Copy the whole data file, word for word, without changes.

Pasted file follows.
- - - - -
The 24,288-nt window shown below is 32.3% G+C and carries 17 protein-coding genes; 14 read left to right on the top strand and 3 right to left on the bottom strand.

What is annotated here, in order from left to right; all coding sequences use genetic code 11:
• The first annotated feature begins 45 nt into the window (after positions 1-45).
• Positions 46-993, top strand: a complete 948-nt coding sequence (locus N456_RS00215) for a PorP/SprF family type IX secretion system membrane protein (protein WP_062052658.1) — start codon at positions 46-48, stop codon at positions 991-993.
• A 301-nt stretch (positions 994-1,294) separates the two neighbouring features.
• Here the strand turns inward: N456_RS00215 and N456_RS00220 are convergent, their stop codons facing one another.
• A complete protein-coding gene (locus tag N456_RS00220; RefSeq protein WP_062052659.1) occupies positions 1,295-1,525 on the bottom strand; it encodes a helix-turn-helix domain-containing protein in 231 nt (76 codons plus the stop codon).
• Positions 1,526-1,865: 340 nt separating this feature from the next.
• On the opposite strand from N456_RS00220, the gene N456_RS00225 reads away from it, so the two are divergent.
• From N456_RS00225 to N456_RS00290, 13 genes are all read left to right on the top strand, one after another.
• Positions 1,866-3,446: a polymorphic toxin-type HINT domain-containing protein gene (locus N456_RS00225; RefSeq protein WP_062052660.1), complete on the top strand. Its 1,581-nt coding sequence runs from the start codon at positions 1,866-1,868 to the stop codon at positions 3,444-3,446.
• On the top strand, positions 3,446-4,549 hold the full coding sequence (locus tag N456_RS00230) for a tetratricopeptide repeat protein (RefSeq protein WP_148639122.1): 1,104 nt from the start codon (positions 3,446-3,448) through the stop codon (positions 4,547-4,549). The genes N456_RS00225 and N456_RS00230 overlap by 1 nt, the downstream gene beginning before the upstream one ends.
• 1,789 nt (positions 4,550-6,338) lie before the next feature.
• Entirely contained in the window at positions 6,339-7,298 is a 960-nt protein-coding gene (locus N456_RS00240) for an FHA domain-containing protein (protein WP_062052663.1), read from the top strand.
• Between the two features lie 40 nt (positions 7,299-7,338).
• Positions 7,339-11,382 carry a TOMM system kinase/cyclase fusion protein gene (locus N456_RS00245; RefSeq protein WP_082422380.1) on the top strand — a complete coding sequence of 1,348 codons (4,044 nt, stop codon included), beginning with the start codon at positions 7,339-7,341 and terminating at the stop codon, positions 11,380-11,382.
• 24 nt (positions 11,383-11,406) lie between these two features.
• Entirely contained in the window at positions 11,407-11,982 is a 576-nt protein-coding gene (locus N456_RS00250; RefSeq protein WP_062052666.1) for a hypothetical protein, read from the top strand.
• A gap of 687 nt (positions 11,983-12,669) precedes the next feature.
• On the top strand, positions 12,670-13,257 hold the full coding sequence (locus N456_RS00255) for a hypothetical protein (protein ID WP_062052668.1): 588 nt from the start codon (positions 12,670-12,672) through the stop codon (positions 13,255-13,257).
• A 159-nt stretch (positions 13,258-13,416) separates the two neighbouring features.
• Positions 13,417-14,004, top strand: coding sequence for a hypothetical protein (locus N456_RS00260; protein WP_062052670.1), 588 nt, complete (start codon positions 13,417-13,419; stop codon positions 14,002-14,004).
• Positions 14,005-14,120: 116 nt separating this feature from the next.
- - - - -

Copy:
The 24,288-nt window shown below is 32.3% G+C and carries 17 protein-coding genes; 14 read left to right on the top strand and 3 right to left on the bottom strand.

What is annotated here, in order from left to right; all coding sequences use genetic code 11:
• The first annotated feature begins 45 nt into the window (after positions 1-45).
• Positions 46-993, top strand: a complete 948-nt coding sequence (locus N456_RS00215) for a PorP/SprF family type IX secretion system membrane protein (protein WP_062052658.1) — start codon at positions 46-48, stop codon at positions 991-993.
• A 301-nt stretch (positions 994-1,294) separates the two neighbouring features.
• Here the strand turns inward: N456_RS00215 and N456_RS00220 are convergent, their stop codons facing one another.
• A complete protein-coding gene (locus tag N456_RS00220; RefSeq protein WP_062052659.1) occupies positions 1,295-1,525 on the bottom strand; it encodes a helix-turn-helix domain-containing protein in 231 nt (76 codons plus the stop codon).
• Positions 1,526-1,865: 340 nt separating this feature from the next.
• On the opposite strand from N456_RS00220, the gene N456_RS00225 reads away from it, so the two are divergent.
• From N456_RS00225 to N456_RS00290, 13 genes are all read left to right on the top strand, one after another.
• Positions 1,866-3,446: a polymorphic toxin-type HINT domain-containing protein gene (locus N456_RS00225; RefSeq protein WP_062052660.1), complete on the top strand. Its 1,581-nt coding sequence runs from the start codon at positions 1,866-1,868 to the stop codon at positions 3,444-3,446.
• On the top strand, positions 3,446-4,549 hold the full coding sequence (locus tag N456_RS00230) for a tetratricopeptide repeat protein (RefSeq protein WP_148639122.1): 1,104 nt from the start codon (positions 3,446-3,448) through the stop codon (positions 4,547-4,549). The genes N456_RS00225 and N456_RS00230 overlap by 1 nt, the downstream gene beginning before the upstream one ends.
• 1,789 nt (positions 4,550-6,338) lie before the next feature.
• Entirely contained in the window at positions 6,339-7,298 is a 960-nt protein-coding gene (locus N456_RS00240) for an FHA domain-containing protein (protein WP_062052663.1), read from the top strand.
• Between the two features lie 40 nt (positions 7,299-7,338).
• Positions 7,339-11,382 carry a TOMM system kinase/cyclase fusion protein gene (locus N456_RS00245; RefSeq protein WP_082422380.1) on the top strand — a complete coding sequence of 1,348 codons (4,044 nt, stop codon included), beginning with the start codon at positions 7,339-7,341 and terminating at the stop codon, positions 11,380-11,382.
• 24 nt (positions 11,383-11,406) lie between these two features.
• Entirely contained in the window at positions 11,407-11,982 is a 576-nt protein-coding gene (locus N456_RS00250; RefSeq protein WP_062052666.1) for a hypothetical protein, read from the top strand.
• A gap of 687 nt (positions 11,983-12,669) precedes the next feature.
• On the top strand, positions 12,670-13,257 hold the full coding sequence (locus N456_RS00255) for a hypothetical protein (protein ID WP_062052668.1): 588 nt from the start codon (positions 12,670-12,672) through the stop codon (positions 13,255-13,257).
• A 159-nt stretch (positions 13,258-13,416) separates the two neighbouring features.
• Positions 13,417-14,004, top strand: coding sequence for a hypothetical protein (locus N456_RS00260; protein WP_062052670.1), 588 nt, complete (start codon positions 13,417-13,419; stop codon positions 14,002-14,004).
• Positions 14,005-14,120: 116 nt separating this feature from the next.